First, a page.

Gold: This precious metal has had some larger than normal prices movements in both directions of these last few weeks. Two things, primarily, could drive up gold prices: The strength of the $US Dollar, and the overall health of the USA and world economy. There is no good track record for mainline economist in predicting things such as this; when they issue statements their wording is (IMHO) almost comical as they try to appear to give an opinion and then quickly add a counter-opinion statement to their banter. Here is one such comment from an analyst I just read about crude oil:
“We suspect more leadership gains will be seen in crude oil, but we also think that gasoline could lead the way lower if there is any shift away from the bullish fundamentals in the crude oil complex as a whole.”
Such comments look more like a comedy skit about double-talk to me. I read and hear these economist and analysts’ statements and often wonder how they can keep a straight face as they deliver them. They always read as though they will be able to take credit later no matter what eventually happens and we (the listener) are supposed to be polite enough not to call BS on them.
My AUG19 short gold CALL strike-$1500 is $185.2 out-of-the-money. The general consensus is that the $US Dollar may get weaker over the short-term (one to three months out) and if this happens AND the stock market tanks – I’ll have to watch this one closely. There is no way to know what is next but it is prudent to stay alert. On the other hand, my short JUN19 Gold 1200 PUT has collected a nice profit. I sold at 1.40 and it close Friday at: 0.50. I might consider taking this profit this week and/or writing another gold short PUT.
Soybeans: I am also on the lookout for opportunities to sell soybean CALLs at 1200-strike and above. I am currently watching the NOV19 soybean 1200-strike CALL. I would like to get 5.0 cents ($250) for it. It closed Friday at 4.125 cents. My thinking here is that even IF China buys a lot of USA soybeans, there is still such a huge supply (stocks) that it seems unlikely prices would top $12.00 per bushel this year. Selling a NOV19 option could capture enough time-value to get a nice return, so I am watching this and similar trades.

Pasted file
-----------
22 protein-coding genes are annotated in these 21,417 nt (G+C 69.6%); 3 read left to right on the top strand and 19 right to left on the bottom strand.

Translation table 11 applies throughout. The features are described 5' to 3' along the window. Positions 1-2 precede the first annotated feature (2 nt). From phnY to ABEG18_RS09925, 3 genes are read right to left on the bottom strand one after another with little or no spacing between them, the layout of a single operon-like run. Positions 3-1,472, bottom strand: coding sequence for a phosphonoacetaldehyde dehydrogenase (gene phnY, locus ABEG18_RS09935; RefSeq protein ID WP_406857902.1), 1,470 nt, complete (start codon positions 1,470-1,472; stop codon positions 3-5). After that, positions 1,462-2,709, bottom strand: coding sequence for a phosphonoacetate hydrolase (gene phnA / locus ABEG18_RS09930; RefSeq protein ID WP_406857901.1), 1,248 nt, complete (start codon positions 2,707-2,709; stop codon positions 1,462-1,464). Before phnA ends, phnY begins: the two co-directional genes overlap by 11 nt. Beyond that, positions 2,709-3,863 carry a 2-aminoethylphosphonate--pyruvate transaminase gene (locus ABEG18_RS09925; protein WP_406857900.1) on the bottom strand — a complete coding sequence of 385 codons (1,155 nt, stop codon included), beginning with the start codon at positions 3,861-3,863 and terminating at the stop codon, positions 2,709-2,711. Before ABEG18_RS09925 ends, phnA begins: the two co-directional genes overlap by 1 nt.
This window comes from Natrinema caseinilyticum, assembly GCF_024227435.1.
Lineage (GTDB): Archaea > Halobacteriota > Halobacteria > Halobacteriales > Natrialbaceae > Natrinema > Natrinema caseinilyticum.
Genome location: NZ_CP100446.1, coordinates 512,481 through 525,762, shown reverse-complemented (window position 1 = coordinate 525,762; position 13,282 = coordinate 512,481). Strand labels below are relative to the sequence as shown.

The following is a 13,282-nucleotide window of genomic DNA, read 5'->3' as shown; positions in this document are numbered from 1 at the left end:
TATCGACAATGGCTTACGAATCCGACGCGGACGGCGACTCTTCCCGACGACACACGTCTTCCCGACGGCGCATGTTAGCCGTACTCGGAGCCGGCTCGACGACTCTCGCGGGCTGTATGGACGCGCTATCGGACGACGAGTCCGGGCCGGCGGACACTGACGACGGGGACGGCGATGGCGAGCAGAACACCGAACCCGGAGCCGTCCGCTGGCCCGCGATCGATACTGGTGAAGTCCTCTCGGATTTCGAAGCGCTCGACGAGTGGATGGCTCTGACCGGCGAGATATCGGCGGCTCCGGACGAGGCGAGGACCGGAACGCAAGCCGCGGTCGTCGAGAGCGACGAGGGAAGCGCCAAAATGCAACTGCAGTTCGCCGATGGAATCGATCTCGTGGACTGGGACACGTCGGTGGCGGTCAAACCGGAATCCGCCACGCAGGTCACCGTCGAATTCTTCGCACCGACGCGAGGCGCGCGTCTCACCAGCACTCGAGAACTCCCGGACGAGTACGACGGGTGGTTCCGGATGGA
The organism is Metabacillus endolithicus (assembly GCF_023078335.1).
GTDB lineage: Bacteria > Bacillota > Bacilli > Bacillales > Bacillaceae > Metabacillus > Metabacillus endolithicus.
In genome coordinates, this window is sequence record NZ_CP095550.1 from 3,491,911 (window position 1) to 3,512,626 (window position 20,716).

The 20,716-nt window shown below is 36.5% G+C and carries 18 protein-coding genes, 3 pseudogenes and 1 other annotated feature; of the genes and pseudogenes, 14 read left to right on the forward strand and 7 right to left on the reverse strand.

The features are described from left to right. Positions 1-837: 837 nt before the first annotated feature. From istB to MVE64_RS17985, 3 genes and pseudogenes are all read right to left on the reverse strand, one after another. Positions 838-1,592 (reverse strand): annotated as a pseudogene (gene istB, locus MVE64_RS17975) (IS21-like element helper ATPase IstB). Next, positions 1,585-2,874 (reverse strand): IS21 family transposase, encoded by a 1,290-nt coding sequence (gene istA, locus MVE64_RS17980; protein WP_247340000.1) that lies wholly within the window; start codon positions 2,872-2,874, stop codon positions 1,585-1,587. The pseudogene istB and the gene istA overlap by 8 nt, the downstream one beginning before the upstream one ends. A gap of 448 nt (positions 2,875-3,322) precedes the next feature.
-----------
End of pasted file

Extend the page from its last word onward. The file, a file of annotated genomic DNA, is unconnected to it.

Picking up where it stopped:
Final note: When these short option trades stay so far OTM, there are many days that almost seem boring in this type of trading. That’s a GOOD thing, for we make money as time value decays as surely a gravity hold us to the Earth. It is an important part of money-management to participate in these short option trades so long as the delta of our option remains very low.
The name of the newsletter has changed as you know, now OPTION INCOME TRAINING BULLETIN. I will be promoting for new subscribers and I needed a more descriptive name. I will be adding a new video training library over the next few months. I will use it to feature some of the trades and discussions to help new members acclimate to option-selling and also tips on how to trade and research selected markets.
That is all for today. Have a great week. – Don
Please remember this publication is for educational purposes. Trading futures and commodity options involves substantial risk of loss and is not appropriate for many investors.
The commentary and examples are for teaching purposes only and are not intended to be a trading or trade advisory service. Any investments, trades, and/or speculations made in light of the ideas, opinions, and/or forecasts, expressed or implied herein on the web site and/or newsletter, are committed at your own risk, financial or otherwise. Trading with leverage could lead to greater loss than your initial deposit. Trade at your own risk. Investors and traders are responsible for their own investment/trading decisions including entries, exits, position, sizing and use of stops or lack thereof. This is not a trade advisory service and is for educational purposes only. The content on the pages here is believed to be reliable - but we cannot guarantee it.